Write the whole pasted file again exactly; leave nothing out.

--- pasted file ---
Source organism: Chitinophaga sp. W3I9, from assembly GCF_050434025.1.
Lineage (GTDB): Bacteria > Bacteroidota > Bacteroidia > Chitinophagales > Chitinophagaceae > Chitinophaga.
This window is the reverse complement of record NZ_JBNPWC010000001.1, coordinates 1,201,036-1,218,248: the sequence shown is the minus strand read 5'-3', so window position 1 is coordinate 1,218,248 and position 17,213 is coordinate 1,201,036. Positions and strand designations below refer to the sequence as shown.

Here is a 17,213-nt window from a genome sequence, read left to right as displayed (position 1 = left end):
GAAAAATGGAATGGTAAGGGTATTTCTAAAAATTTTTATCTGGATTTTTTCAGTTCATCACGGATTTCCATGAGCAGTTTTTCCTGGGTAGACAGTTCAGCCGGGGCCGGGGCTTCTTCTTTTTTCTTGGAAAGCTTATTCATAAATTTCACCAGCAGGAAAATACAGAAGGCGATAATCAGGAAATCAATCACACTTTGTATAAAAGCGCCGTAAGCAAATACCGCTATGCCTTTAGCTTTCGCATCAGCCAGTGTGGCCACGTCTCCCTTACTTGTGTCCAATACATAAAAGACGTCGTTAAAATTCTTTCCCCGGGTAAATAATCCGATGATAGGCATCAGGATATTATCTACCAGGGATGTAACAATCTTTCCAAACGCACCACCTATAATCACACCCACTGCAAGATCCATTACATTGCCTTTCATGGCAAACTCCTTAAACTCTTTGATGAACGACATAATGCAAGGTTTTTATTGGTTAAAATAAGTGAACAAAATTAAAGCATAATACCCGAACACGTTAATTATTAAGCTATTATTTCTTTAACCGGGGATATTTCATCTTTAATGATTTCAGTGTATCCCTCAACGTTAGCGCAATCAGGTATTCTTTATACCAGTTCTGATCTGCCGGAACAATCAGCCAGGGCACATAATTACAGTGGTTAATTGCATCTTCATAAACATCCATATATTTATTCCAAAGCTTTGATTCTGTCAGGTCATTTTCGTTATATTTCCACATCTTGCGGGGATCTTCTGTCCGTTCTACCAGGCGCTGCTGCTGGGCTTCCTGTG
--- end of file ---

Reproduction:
Source organism: Chitinophaga sp. W3I9, from assembly GCF_050434025.1.
Lineage (GTDB): Bacteria > Bacteroidota > Bacteroidia > Chitinophagales > Chitinophagaceae > Chitinophaga.
This window is the reverse complement of record NZ_JBNPWC010000001.1, coordinates 1,201,036-1,218,248: the sequence shown is the minus strand read 5'-3', so window position 1 is coordinate 1,218,248 and position 17,213 is coordinate 1,201,036. Positions and strand designations below refer to the sequence as shown.

Here is a 17,213-nt window from a genome sequence, read left to right as displayed (position 1 = left end):
GAAAAATGGAATGGTAAGGGTATTTCTAAAAATTTTTATCTGGATTTTTTCAGTTCATCACGGATTTCCATGAGCAGTTTTTCCTGGGTAGACAGTTCAGCCGGGGCCGGGGCTTCTTCTTTTTTCTTGGAAAGCTTATTCATAAATTTCACCAGCAGGAAAATACAGAAGGCGATAATCAGGAAATCAATCACACTTTGTATAAAAGCGCCGTAAGCAAATACCGCTATGCCTTTAGCTTTCGCATCAGCCAGTGTGGCCACGTCTCCCTTACTTGTGTCCAATACATAAAAGACGTCGTTAAAATTCTTTCCCCGGGTAAATAATCCGATGATAGGCATCAGGATATTATCTACCAGGGATGTAACAATCTTTCCAAACGCACCACCTATAATCACACCCACTGCAAGATCCATTACATTGCCTTTCATGGCAAACTCCTTAAACTCTTTGATGAACGACATAATGCAAGGTTTTTATTGGTTAAAATAAGTGAACAAAATTAAAGCATAATACCCGAACACGTTAATTATTAAGCTATTATTTCTTTAACCGGGGATATTTCATCTTTAATGATTTCAGTGTATCCCTCAACGTTAGCGCAATCAGGTATTCTTTATACCAGTTCTGATCTGCCGGAACAATCAGCCAGGGCACATAATTACAGTGGTTAATTGCATCTTCATAAACATCCATATATTTATTCCAAAGCTTTGATTCTGTCAGGTCATTTTCGTTATATTTCCACATCTTGCGGGGATCTTCTGTCCGTTCTACCAGGCGCTGCTGCTGGGCTTCCTGTG